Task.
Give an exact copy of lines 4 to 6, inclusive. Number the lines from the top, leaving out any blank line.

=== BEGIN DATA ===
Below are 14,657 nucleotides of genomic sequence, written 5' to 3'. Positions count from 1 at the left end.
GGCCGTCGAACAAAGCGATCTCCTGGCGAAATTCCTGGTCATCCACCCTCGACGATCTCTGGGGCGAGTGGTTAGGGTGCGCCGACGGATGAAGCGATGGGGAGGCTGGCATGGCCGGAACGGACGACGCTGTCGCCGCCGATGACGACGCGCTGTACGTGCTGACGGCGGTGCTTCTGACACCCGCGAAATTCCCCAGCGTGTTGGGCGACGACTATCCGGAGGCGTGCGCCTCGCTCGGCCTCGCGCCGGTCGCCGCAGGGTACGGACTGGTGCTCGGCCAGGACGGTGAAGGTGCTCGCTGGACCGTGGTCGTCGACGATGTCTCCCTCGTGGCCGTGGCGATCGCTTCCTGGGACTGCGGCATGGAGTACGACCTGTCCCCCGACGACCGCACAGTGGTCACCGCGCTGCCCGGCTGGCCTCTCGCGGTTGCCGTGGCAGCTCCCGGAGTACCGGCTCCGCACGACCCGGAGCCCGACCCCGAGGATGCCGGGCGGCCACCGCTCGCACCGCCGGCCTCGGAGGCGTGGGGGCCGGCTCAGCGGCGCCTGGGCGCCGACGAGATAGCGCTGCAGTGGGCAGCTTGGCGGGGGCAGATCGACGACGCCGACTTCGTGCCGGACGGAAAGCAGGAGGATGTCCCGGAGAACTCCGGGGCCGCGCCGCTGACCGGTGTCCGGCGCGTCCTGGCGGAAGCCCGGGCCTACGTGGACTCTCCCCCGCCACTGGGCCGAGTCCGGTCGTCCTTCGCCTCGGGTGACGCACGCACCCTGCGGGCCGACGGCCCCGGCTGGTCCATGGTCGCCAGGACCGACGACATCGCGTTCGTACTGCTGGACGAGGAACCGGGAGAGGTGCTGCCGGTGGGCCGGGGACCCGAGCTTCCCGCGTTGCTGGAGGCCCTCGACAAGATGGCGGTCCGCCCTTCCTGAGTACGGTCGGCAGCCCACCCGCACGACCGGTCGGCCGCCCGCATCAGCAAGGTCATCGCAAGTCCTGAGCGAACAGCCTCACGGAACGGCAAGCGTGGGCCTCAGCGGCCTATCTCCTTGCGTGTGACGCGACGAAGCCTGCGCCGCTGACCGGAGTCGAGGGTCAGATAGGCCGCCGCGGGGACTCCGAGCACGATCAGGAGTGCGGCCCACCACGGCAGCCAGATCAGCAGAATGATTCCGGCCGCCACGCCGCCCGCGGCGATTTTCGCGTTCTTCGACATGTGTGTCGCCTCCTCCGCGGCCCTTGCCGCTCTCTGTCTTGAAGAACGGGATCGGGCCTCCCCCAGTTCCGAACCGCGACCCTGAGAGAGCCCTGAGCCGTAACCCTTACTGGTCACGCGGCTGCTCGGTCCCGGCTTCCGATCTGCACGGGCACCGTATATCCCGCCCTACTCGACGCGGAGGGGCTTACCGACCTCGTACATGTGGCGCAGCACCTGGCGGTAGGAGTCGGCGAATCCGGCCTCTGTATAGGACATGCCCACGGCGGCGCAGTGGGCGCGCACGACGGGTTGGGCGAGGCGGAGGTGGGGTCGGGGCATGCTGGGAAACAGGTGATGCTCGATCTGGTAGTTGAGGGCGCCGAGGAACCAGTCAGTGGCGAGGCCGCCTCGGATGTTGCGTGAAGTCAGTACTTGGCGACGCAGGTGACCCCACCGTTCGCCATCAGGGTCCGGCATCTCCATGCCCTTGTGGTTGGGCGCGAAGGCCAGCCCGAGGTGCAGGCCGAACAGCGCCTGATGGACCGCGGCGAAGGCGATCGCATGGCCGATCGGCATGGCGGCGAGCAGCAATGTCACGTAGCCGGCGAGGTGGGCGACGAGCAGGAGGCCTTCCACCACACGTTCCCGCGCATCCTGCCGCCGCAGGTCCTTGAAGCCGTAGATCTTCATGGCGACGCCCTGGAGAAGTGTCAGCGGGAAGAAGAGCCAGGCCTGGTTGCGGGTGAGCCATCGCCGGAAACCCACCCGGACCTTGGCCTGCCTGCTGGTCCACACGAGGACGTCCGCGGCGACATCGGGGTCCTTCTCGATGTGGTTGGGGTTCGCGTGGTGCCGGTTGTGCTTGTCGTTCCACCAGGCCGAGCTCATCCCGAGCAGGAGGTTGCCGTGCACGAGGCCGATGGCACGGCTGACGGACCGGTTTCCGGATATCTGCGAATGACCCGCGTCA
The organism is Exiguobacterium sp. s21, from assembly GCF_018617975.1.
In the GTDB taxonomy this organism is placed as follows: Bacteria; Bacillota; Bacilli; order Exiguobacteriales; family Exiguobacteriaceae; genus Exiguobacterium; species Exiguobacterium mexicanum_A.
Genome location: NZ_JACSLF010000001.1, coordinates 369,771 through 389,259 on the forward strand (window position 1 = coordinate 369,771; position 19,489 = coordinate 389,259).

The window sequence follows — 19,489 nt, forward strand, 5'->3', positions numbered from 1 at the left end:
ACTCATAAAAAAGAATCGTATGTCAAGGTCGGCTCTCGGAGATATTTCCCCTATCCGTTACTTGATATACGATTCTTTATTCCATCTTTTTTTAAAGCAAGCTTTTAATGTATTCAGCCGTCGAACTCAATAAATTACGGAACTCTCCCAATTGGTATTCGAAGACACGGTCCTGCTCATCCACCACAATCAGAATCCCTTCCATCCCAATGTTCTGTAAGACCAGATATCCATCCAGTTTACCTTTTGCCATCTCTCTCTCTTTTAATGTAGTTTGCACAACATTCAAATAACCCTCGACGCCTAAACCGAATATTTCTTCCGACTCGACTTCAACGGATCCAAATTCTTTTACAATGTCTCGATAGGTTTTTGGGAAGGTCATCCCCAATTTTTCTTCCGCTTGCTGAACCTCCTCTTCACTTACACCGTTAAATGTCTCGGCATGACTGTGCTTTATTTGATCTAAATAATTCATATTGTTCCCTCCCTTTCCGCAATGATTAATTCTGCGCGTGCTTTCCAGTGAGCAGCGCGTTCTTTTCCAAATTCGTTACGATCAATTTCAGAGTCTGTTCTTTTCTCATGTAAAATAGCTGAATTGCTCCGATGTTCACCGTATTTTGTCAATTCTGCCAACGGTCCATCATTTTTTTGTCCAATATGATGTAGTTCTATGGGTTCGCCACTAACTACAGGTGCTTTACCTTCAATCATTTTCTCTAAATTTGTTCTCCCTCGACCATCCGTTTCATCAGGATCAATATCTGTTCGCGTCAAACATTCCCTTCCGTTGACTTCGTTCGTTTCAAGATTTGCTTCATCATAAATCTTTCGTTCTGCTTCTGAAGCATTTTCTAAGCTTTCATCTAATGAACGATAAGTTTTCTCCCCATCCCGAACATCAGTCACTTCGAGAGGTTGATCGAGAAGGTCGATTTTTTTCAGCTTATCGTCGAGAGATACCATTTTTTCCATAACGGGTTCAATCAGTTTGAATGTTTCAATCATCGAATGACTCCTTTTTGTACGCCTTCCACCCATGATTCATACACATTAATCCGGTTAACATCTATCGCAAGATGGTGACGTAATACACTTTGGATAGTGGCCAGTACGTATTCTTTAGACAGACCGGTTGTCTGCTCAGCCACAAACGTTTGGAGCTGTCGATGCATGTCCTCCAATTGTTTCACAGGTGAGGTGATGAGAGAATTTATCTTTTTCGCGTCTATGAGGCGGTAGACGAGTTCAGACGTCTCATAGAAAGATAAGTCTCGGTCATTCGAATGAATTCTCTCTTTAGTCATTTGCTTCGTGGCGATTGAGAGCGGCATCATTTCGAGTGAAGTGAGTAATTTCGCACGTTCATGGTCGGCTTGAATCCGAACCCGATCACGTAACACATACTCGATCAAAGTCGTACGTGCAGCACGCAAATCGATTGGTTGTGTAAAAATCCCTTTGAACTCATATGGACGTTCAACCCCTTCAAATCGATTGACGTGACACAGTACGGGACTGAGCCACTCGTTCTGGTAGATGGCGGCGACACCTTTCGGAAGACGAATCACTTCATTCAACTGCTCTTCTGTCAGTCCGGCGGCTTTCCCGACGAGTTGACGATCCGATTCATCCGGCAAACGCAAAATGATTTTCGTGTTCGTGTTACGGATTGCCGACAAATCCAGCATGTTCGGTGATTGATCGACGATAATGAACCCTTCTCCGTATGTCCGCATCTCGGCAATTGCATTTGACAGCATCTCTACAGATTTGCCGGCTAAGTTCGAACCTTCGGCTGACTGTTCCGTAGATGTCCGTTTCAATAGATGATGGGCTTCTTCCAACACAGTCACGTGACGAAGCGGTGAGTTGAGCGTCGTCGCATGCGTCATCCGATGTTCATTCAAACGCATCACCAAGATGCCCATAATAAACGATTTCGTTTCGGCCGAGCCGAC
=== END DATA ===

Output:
In the GTDB taxonomy this organism is placed as follows: Bacteria; Bacillota; Bacilli; order Exiguobacteriales; family Exiguobacteriaceae; genus Exiguobacterium; species Exiguobacterium mexicanum_A.
Genome location: NZ_JACSLF010000001.1, coordinates 369,771 through 389,259 on the forward strand (window position 1 = coordinate 369,771; position 19,489 = coordinate 389,259).

The window sequence follows — 19,489 nt, forward strand, 5'->3', positions numbered from 1 at the left end: